Pharmacy gains VFW endowment

Kelly Hildebrandt

Along with a bundle of prescription pads, a newly appointed professor in the School of Pharmacy will bring a $3.8 million endowment — the largest in the school’s history — to the University Sept. 1.
Joseph Hanlon, an associate research professor at Duke University Medical Center, is the first person to receive the endowment from the Veterans of Foreign Wars Endowed Chair for Pharmacotherapy in the Elderly. The endowment will further Hanlon’s studies on drug therapy for the elderly.
“This is just one of the many positive aspects of the VFW and what we do,” said Al Glass, commander of the Charles R. Knaeble Post in Crystal, Minn.
VFW volunteers like to see the money they help raise contributed to educational institutions active in valuable research, Glass added. The possibility that developments in the field of aging made by researchers like Hanlon could benefit veterans in the future is simply a bonus, he said.
While this is the first year it focuses on pharmacotherapy for the elderly, the VFW Endowed Chair was created in the mid-1980s. To create an endowed chair, a person or group puts up a certain amount of money, and the University matches the sum. The interest from the endowment then supports the research of the faculty member to whom it is awarded, said College of Pharmacy Dean Marilyn Speedie.
“The VH has been a leader in creating health programs to develop care for the elderly,” said Hanlon, who worked at a veterans’ hospital in North Carolina for 10 years.
While at Duke University, Hanlon was a senior fellow in the Center for the Study of Aging and Human Development.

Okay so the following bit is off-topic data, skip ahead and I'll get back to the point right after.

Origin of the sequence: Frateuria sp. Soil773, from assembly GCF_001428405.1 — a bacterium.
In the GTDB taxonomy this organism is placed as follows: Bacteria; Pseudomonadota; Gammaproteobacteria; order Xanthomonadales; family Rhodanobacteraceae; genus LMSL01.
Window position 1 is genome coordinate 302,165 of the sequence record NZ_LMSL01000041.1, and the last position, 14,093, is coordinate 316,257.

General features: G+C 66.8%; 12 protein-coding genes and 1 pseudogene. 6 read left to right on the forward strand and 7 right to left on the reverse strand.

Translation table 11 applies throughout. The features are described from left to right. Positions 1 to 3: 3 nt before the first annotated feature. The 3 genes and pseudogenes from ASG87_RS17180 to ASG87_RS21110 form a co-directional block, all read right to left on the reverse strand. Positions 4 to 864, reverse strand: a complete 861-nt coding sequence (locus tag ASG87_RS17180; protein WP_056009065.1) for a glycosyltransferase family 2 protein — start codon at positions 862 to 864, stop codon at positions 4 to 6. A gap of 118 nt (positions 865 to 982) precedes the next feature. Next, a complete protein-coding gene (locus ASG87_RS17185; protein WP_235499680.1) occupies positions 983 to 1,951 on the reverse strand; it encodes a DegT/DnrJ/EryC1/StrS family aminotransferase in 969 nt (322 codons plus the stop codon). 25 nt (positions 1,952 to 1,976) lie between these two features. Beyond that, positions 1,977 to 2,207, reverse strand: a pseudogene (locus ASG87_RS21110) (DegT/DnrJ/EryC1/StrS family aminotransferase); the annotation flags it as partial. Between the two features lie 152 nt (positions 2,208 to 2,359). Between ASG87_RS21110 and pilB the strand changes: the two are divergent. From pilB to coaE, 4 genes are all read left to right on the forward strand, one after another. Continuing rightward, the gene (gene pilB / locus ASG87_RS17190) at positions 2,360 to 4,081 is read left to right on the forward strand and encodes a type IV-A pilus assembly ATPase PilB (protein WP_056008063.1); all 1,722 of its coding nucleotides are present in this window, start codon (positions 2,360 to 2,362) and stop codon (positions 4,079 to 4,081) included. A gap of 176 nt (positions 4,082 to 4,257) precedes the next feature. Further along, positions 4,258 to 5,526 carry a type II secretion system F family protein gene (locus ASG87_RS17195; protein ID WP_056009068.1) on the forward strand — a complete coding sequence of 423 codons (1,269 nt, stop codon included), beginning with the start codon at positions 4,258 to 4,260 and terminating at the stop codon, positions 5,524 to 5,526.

Hanlon said he researches drug-use patents as they pertain to the elderly population. At Duke University, Hanlon was involved in a number of studies in this area. He will be continuing his work in Minnesota.
One of Hanlon’s studies is on thinking and memory problems for the elderly. The study focuses on the drugs the elderly take and whether those drugs proliferate memory problems.
Hanlon also studies inappropriate prescribing methods. “Certain medicines, when used in certain ways, should be avoided,” Hanlon said.
Hanlon noted the College of Pharmacy’s ranking as one of the top five pharmacy schools in the nation as a reason for coming to the University.
He also said coming back to a school of pharmacy will be a “way to go back to roots for me” after working in the medical center at Duke.
“I think it’s a wonderful opportunity to consolidate (the school’s) effort in the aging area,” Speedie said. “I look forward to him doing great things.”
— Staff Reporter Ingrid Skjong contributed to this report.